LOS ANGELES — Rose Gilbert wanted to be a schoolteacher since she was in the first grade and was inspired by the teacher who taught her to read and write.
Gilbert carried out that childhood dream with a rare commitment — she retired last week at the age of 94 after a 63-year teaching career in the Los Angeles Unified School District.
‘‘I’m going to be 95. I looked in the mirror and said, ‘I better do it now before I get too old,’ ’’ she joked. ‘‘I didn’t want to leave, but I didn’t want to be carried out on a stretcher.’’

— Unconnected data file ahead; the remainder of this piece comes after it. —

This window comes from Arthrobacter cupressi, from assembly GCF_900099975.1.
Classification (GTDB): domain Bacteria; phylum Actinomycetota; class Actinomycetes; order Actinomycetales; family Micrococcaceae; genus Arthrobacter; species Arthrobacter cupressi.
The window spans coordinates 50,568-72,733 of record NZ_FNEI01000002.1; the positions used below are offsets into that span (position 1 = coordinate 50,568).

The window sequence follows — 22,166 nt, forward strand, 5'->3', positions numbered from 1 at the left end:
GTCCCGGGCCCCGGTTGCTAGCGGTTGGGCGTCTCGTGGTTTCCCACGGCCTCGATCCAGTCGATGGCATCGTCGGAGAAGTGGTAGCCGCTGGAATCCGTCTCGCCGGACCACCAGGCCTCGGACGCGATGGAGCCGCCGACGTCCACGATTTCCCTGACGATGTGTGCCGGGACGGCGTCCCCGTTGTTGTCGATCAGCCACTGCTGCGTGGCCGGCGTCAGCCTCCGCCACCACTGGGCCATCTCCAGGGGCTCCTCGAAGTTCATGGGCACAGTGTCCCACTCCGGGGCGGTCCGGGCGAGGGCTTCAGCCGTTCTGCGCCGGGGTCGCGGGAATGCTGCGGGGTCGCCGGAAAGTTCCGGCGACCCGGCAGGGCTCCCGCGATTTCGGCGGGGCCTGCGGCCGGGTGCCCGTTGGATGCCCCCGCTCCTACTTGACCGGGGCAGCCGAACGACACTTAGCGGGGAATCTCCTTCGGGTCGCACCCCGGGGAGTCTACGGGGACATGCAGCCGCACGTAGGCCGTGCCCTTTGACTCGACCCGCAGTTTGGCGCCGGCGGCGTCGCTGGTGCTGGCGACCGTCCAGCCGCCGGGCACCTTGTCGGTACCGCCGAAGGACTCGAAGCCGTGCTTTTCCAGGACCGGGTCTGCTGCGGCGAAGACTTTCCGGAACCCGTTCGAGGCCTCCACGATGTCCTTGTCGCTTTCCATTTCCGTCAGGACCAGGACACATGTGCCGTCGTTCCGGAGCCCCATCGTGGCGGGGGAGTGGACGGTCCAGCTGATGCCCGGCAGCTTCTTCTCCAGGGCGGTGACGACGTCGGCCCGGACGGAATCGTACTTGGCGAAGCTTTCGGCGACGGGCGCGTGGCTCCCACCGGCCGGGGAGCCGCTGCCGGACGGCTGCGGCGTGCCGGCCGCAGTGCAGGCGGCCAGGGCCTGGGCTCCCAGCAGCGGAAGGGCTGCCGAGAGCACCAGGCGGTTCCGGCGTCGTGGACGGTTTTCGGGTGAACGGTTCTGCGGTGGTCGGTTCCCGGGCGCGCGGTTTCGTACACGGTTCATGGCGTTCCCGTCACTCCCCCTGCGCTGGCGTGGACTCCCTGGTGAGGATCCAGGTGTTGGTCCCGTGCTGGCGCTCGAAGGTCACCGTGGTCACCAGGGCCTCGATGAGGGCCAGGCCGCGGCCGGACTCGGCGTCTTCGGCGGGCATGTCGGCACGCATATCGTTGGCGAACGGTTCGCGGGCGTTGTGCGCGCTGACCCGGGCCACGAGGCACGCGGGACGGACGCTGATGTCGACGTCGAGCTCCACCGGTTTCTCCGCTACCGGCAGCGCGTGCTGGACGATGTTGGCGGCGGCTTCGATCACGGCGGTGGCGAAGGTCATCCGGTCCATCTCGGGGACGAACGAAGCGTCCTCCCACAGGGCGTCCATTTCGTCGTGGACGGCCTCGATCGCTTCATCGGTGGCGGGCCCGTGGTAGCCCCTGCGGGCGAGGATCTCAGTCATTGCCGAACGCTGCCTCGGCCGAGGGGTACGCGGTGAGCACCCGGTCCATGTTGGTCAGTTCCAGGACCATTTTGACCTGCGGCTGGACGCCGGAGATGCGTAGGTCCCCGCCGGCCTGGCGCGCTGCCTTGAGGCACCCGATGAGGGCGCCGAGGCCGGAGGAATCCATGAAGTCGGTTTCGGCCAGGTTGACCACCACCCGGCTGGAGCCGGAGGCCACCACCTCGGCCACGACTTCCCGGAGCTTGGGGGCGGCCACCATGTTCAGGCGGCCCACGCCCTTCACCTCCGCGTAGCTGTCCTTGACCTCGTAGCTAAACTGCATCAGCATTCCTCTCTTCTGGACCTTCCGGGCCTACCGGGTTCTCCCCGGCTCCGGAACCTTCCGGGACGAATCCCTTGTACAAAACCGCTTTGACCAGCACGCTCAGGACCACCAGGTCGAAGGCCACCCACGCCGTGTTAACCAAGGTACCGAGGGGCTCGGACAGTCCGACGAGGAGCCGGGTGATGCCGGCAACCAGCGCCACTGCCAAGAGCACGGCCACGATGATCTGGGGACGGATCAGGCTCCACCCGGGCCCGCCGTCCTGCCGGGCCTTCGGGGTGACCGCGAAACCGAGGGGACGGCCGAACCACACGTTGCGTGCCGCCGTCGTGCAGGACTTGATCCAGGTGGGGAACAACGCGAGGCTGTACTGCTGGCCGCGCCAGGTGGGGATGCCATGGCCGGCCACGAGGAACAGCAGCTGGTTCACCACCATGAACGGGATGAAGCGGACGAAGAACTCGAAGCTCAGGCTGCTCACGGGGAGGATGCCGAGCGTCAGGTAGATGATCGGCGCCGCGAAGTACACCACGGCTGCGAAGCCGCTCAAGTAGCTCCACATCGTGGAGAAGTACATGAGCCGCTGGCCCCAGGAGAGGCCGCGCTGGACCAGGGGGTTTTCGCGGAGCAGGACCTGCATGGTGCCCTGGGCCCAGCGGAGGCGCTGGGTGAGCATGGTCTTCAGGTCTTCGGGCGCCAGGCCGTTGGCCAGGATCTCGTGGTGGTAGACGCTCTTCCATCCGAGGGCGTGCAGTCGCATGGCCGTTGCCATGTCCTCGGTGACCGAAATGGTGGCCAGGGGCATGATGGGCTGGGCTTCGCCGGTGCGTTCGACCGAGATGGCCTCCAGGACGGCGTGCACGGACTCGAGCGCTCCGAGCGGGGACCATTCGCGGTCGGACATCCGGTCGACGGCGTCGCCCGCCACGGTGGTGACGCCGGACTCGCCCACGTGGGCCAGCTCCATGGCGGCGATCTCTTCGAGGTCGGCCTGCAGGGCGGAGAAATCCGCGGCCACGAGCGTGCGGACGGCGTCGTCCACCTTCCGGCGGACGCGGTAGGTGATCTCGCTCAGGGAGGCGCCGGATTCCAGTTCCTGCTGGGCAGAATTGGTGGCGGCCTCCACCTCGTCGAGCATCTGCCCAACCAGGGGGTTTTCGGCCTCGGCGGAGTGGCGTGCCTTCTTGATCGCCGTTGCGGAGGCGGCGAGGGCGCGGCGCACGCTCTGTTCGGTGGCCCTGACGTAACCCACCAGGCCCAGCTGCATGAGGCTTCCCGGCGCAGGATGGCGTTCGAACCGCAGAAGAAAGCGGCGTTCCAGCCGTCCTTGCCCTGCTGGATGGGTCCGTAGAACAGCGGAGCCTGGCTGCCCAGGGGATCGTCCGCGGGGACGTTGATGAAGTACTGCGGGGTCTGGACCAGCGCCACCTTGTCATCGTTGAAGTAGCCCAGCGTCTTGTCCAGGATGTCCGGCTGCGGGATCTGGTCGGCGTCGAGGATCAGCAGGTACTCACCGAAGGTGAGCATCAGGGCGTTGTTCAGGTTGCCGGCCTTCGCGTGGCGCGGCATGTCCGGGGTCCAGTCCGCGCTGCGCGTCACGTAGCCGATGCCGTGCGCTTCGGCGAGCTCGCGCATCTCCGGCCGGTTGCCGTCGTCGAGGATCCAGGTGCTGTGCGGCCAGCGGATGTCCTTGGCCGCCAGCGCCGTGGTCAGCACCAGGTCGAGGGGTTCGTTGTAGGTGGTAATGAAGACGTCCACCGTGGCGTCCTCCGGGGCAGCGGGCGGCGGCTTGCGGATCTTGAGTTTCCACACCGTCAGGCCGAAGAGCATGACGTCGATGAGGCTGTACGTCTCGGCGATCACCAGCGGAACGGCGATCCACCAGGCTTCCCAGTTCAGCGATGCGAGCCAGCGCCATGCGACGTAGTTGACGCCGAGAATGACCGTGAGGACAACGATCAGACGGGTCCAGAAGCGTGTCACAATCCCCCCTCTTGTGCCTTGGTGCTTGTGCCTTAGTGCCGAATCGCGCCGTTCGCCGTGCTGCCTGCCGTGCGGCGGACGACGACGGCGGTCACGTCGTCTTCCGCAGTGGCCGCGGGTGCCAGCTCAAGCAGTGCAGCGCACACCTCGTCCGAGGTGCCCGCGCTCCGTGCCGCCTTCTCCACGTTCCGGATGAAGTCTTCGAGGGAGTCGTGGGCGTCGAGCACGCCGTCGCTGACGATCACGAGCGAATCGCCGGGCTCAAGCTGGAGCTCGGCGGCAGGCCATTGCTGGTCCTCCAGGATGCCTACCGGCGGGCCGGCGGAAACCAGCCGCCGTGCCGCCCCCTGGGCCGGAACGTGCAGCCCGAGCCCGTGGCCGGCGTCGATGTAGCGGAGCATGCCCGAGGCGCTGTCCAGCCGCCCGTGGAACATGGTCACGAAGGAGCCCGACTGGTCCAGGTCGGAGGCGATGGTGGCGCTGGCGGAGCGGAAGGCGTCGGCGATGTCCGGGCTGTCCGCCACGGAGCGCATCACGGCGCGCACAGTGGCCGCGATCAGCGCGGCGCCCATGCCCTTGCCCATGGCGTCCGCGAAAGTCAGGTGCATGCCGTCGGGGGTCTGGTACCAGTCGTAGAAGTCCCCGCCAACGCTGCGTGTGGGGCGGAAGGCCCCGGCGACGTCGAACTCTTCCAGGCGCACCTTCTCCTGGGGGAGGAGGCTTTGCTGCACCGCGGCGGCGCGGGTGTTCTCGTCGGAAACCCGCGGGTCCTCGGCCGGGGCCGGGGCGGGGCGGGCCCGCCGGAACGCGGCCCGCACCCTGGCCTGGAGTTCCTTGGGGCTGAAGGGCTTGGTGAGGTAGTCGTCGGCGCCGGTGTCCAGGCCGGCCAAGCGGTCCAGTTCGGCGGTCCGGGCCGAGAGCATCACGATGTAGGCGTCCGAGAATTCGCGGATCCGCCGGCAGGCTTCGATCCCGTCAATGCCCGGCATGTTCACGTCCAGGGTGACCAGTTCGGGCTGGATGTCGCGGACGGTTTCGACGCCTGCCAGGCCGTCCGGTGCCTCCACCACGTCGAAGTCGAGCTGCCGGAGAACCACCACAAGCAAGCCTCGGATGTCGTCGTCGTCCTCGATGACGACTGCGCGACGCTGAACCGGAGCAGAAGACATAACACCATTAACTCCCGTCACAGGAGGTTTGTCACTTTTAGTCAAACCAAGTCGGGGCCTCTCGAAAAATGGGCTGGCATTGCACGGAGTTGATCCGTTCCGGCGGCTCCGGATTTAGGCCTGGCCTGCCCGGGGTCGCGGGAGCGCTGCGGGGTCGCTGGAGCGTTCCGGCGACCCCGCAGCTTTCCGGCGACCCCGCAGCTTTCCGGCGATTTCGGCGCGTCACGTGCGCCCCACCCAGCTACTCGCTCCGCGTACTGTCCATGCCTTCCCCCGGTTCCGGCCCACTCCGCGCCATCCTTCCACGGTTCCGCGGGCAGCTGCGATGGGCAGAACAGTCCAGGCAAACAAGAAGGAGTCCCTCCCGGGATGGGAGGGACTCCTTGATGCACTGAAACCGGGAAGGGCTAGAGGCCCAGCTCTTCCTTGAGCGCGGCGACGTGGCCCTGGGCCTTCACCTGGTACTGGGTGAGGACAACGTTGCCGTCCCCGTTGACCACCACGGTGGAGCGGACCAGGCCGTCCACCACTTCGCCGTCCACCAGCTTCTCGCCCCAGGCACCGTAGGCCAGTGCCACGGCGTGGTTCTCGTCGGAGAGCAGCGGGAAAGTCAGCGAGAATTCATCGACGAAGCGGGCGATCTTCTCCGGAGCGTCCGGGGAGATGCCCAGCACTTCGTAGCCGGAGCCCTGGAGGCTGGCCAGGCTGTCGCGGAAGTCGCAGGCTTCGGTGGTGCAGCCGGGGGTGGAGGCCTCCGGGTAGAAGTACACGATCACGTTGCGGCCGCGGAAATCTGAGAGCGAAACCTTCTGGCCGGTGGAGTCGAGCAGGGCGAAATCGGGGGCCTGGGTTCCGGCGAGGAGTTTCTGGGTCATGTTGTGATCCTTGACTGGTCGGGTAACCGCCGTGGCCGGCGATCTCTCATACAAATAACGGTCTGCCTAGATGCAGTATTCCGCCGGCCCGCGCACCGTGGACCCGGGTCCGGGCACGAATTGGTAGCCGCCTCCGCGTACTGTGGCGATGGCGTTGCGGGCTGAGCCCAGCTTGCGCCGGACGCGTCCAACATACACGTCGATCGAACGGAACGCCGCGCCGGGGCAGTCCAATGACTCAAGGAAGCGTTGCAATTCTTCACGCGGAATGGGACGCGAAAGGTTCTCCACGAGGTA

It is unclear if Gilbert is the oldest full-time classroom teacher among the nation’s teaching corps of more than 3 million, but she certainly ranks among the most senior.
She started teaching in the 1940s, took a break, and then returned to the classroom in 1956.
In 1961, she joined the staff at the brand new high school opening in the well-heeled Pacific Palisades section of Los Angeles and remained there until Feb. 22, passing along her passion for poetry and literature to generations of students.
Some of her former students are now teachers at Palisades Charter High School. They say she’ll be sorely missed.
‘‘She is utterly unique,’’ said English teacher Holly Korbonski, who had Gilbert as her English teacher in 1978. ‘‘We’re all sort of bereft, honestly.’’
Korbonski remembers Gilbert customizing reading lists for each student.